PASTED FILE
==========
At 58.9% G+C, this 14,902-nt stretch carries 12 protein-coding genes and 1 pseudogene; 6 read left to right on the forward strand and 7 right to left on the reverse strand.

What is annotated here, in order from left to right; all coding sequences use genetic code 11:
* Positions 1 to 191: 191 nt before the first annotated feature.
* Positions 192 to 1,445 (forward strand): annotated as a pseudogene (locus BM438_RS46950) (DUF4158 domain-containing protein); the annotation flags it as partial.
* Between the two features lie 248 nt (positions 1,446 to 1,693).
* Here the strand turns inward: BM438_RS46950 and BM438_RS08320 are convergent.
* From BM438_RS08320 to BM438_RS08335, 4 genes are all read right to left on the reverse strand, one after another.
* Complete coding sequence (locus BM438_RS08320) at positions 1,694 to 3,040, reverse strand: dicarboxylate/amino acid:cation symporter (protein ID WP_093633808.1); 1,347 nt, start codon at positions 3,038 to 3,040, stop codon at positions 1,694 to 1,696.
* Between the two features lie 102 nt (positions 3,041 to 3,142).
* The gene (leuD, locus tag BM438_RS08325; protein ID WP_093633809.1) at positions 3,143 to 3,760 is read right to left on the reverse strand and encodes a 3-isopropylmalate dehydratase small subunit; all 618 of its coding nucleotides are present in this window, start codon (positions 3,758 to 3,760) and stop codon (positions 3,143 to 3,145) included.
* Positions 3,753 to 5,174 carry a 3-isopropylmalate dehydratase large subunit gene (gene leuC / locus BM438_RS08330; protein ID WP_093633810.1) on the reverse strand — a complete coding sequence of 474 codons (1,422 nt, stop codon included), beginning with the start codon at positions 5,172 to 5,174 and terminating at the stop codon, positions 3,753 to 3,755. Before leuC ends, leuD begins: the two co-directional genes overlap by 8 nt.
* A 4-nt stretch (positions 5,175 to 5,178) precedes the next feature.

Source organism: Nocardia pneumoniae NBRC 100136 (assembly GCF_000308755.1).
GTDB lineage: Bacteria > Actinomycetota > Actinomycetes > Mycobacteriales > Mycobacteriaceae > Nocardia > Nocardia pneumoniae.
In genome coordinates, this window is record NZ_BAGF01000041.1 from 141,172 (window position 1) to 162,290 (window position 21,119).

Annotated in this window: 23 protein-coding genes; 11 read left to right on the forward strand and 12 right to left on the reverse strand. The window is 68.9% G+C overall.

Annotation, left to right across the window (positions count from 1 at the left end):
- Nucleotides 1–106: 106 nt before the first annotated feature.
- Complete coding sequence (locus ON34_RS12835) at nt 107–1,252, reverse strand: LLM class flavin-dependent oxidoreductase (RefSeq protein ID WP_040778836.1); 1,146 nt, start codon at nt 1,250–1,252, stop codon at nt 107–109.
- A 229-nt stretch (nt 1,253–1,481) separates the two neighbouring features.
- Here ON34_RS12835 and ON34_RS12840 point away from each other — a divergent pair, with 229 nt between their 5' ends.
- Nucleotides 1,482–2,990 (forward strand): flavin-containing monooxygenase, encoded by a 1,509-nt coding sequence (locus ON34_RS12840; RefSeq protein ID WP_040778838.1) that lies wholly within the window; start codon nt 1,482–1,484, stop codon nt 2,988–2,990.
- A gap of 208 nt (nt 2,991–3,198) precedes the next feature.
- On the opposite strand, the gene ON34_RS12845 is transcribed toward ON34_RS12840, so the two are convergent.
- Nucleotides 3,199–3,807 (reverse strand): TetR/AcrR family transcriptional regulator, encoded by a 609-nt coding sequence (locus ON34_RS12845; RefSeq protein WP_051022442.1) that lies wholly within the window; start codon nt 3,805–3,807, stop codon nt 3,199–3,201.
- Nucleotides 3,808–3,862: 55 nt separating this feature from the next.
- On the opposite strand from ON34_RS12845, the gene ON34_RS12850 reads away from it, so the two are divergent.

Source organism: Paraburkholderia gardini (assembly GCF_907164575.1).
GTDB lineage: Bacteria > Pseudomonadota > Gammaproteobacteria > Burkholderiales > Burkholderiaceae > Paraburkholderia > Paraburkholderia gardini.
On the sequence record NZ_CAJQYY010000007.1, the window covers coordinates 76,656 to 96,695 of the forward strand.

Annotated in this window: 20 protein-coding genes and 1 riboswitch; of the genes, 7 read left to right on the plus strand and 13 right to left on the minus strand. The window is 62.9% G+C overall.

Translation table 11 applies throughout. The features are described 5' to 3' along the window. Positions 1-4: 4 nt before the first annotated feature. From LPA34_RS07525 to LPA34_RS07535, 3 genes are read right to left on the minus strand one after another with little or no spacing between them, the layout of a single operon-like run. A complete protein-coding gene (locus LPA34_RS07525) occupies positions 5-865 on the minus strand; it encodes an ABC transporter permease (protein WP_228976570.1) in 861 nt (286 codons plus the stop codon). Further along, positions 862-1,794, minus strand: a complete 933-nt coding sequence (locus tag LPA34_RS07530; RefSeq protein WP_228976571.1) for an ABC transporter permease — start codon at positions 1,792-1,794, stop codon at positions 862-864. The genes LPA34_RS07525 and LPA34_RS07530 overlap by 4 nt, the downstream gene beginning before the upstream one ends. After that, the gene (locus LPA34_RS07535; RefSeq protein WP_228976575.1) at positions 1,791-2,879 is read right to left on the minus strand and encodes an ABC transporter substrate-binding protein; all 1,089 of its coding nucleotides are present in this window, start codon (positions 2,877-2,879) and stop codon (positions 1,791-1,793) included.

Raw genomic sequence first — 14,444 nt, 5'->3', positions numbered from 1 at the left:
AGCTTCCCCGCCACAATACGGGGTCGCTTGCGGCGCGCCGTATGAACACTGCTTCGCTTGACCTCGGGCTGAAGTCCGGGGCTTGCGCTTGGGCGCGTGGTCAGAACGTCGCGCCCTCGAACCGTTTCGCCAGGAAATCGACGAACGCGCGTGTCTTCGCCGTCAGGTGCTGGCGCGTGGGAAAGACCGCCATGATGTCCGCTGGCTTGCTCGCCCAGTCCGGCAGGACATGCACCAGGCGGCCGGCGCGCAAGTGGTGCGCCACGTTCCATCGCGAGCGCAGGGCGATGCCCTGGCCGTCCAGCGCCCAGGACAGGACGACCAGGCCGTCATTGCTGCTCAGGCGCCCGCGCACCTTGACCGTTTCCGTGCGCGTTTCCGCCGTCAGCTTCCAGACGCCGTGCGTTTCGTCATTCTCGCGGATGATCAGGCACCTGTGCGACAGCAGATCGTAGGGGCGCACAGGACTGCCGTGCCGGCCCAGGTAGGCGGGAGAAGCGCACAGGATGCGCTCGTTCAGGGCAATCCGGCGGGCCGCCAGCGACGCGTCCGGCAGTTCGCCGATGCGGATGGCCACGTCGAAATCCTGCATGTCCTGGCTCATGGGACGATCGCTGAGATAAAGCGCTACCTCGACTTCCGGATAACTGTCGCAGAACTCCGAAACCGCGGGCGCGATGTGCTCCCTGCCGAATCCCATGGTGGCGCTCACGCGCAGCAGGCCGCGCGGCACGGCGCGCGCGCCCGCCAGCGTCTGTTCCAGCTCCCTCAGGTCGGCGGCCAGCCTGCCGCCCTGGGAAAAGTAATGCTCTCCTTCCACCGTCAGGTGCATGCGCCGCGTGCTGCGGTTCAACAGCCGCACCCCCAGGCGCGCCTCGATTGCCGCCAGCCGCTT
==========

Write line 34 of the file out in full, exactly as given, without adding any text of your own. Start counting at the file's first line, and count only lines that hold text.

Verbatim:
AGCTTCCCCGCCACAATACGGGGTCGCTTGCGGCGCGCCGTATGAACACTGCTTCGCTTGACCTCGGGCTGAAGTCCGGGGCTTGCGCTTGGGCGCGTGGTCAGAACGTCGCGCCCTCGAACCGTTTCGCCAGGAAATCGACGAACGCGCGTGTCTTCGCCGTCAGGTGCTGGCGCGTGGGAAAGACCGCCATGATGTCCGCTGGCTTGCTCGCCCAGTCCGGCAGGACATGCACCAGGCGGCCGGCGCGCAAGTGGTGCGCCACGTTCCATCGCGAGCGCAGGGCGATGCCCTGGCCGTCCAGCGCCCAGGACAGGACGACCAGGCCGTCATTGCTGCTCAGGCGCCCGCGCACCTTGACCGTTTCCGTGCGCGTTTCCGCCGTCAGCTTCCAGACGCCGTGCGTTTCGTCATTCTCGCGGATGATCAGGCACCTGTGCGACAGCAGATCGTAGGGGCGCACAGGACTGCCGTGCCGGCCCAGGTAGGCGGGAGAAGCGCACAGGATGCGCTCGTTCAGGGCAATCCGGCGGGCCGCCAGCGACGCGTCCGGCAGTTCGCCGATGCGGATGGCCACGTCGAAATCCTGCATGTCCTGGCTCATGGGACGATCGCTGAGATAAAGCGCTACCTCGACTTCCGGATAACTGTCGCAGAACTCCGAAACCGCGGGCGCGATGTGCTCCCTGCCGAATCCCATGGTGGCGCTCACGCGCAGCAGGCCGCGCGGCACGGCGCGCGCGCCCGCCAGCGTCTGTTCCAGCTCCCTCAGGTCGGCGGCCAGCCTGCCGCCCTGGGAAAAGTAATGCTCTCCTTCCACCGTCAGGTGCATGCGCCGCGTGCTGCGGTTCAACAGCCGCACCCCCAGGCGCGCCTCGATTGCCGCCAGCCGCTT